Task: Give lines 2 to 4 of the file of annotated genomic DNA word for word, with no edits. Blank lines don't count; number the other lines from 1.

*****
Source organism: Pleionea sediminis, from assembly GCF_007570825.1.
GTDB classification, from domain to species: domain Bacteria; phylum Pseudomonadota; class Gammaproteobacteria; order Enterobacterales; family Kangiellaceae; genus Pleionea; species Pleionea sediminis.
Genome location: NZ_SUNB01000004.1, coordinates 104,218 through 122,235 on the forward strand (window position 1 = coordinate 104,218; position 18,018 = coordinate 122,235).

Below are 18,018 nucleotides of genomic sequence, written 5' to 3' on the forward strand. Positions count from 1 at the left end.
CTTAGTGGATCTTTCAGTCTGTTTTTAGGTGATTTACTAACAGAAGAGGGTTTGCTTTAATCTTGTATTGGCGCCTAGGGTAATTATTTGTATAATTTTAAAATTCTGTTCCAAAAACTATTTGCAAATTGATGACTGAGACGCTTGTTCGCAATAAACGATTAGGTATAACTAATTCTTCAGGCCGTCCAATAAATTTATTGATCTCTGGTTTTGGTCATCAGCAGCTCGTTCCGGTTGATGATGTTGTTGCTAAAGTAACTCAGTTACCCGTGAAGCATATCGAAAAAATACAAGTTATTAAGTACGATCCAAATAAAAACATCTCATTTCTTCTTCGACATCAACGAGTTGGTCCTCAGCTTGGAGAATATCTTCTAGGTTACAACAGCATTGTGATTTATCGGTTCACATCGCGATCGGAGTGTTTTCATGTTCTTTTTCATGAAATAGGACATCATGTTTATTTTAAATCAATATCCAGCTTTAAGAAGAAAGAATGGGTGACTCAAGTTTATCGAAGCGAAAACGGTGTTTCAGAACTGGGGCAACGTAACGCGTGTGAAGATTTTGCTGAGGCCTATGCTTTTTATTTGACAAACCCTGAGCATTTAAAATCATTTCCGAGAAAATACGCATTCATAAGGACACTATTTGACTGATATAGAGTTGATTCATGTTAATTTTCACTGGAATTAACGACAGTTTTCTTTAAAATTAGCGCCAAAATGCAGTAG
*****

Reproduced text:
GTDB classification, from domain to species: domain Bacteria; phylum Pseudomonadota; class Gammaproteobacteria; order Enterobacterales; family Kangiellaceae; genus Pleionea; species Pleionea sediminis.
Genome location: NZ_SUNB01000004.1, coordinates 104,218 through 122,235 on the forward strand (window position 1 = coordinate 104,218; position 18,018 = coordinate 122,235).

Below are 18,018 nucleotides of genomic sequence, written 5' to 3' on the forward strand. Positions count from 1 at the left end.